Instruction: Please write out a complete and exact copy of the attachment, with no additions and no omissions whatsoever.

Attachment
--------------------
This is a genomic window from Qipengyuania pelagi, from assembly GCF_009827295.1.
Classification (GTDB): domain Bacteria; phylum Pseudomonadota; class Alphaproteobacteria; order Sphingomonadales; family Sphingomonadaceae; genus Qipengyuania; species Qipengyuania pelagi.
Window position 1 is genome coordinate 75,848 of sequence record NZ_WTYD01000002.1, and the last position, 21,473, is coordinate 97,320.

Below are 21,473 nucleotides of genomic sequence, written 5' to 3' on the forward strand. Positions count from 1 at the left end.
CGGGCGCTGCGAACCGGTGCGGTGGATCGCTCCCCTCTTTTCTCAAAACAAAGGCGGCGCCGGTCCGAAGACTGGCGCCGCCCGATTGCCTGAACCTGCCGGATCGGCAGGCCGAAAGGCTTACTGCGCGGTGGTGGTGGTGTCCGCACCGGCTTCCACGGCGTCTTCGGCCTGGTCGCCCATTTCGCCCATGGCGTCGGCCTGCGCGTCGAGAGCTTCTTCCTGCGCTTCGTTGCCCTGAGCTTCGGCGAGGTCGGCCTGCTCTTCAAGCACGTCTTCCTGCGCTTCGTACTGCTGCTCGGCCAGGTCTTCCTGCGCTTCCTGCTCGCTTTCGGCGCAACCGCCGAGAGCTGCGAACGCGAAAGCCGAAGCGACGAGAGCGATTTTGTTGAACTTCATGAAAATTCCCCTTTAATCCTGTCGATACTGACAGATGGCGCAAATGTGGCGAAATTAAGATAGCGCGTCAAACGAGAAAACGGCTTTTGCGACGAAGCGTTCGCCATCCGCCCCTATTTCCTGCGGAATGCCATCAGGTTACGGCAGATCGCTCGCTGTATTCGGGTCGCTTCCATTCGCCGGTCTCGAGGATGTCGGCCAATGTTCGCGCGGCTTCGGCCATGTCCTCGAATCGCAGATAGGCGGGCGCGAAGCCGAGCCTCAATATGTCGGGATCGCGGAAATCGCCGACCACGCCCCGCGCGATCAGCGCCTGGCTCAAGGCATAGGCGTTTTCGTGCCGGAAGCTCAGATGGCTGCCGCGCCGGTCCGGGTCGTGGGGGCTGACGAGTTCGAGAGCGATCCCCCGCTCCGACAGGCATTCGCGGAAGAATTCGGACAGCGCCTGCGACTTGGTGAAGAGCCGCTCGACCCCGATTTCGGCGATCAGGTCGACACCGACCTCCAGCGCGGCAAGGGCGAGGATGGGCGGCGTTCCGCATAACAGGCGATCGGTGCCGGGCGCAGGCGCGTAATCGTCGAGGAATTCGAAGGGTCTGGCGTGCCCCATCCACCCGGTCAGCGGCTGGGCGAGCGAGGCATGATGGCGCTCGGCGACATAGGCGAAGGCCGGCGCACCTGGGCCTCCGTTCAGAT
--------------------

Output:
This is a genomic window from Qipengyuania pelagi, from assembly GCF_009827295.1.
Classification (GTDB): domain Bacteria; phylum Pseudomonadota; class Alphaproteobacteria; order Sphingomonadales; family Sphingomonadaceae; genus Qipengyuania; species Qipengyuania pelagi.
Window position 1 is genome coordinate 75,848 of sequence record NZ_WTYD01000002.1, and the last position, 21,473, is coordinate 97,320.

Below are 21,473 nucleotides of genomic sequence, written 5' to 3' on the forward strand. Positions count from 1 at the left end.
CGGGCGCTGCGAACCGGTGCGGTGGATCGCTCCCCTCTTTTCTCAAAACAAAGGCGGCGCCGGTCCGAAGACTGGCGCCGCCCGATTGCCTGAACCTGCCGGATCGGCAGGCCGAAAGGCTTACTGCGCGGTGGTGGTGGTGTCCGCACCGGCTTCCACGGCGTCTTCGGCCTGGTCGCCCATTTCGCCCATGGCGTCGGCCTGCGCGTCGAGAGCTTCTTCCTGCGCTTCGTTGCCCTGAGCTTCGGCGAGGTCGGCCTGCTCTTCAAGCACGTCTTCCTGCGCTTCGTACTGCTGCTCGGCCAGGTCTTCCTGCGCTTCCTGCTCGCTTTCGGCGCAACCGCCGAGAGCTGCGAACGCGAAAGCCGAAGCGACGAGAGCGATTTTGTTGAACTTCATGAAAATTCCCCTTTAATCCTGTCGATACTGACAGATGGCGCAAATGTGGCGAAATTAAGATAGCGCGTCAAACGAGAAAACGGCTTTTGCGACGAAGCGTTCGCCATCCGCCCCTATTTCCTGCGGAATGCCATCAGGTTACGGCAGATCGCTCGCTGTATTCGGGTCGCTTCCATTCGCCGGTCTCGAGGATGTCGGCCAATGTTCGCGCGGCTTCGGCCATGTCCTCGAATCGCAGATAGGCGGGCGCGAAGCCGAGCCTCAATATGTCGGGATCGCGGAAATCGCCGACCACGCCCCGCGCGATCAGCGCCTGGCTCAAGGCATAGGCGTTTTCGTGCCGGAAGCTCAGATGGCTGCCGCGCCGGTCCGGGTCGTGGGGGCTGACGAGTTCGAGAGCGATCCCCCGCTCCGACAGGCATTCGCGGAAGAATTCGGACAGCGCCTGCGACTTGGTGAAGAGCCGCTCGACCCCGATTTCGGCGATCAGGTCGACACCGACCTCCAGCGCGGCAAGGGCGAGGATGGGCGGCGTTCCGCATAACAGGCGATCGGTGCCGGGCGCAGGCGCGTAATCGTCGAGGAATTCGAAGGGTCTGGCGTGCCCCATCCACCCGGTCAGCGGCTGGGCGAGCGAGGCATGATGGCGCTCGGCGACATAGGCGAAGGCCGGCGCACCTGGGCCTCCGTTCAGAT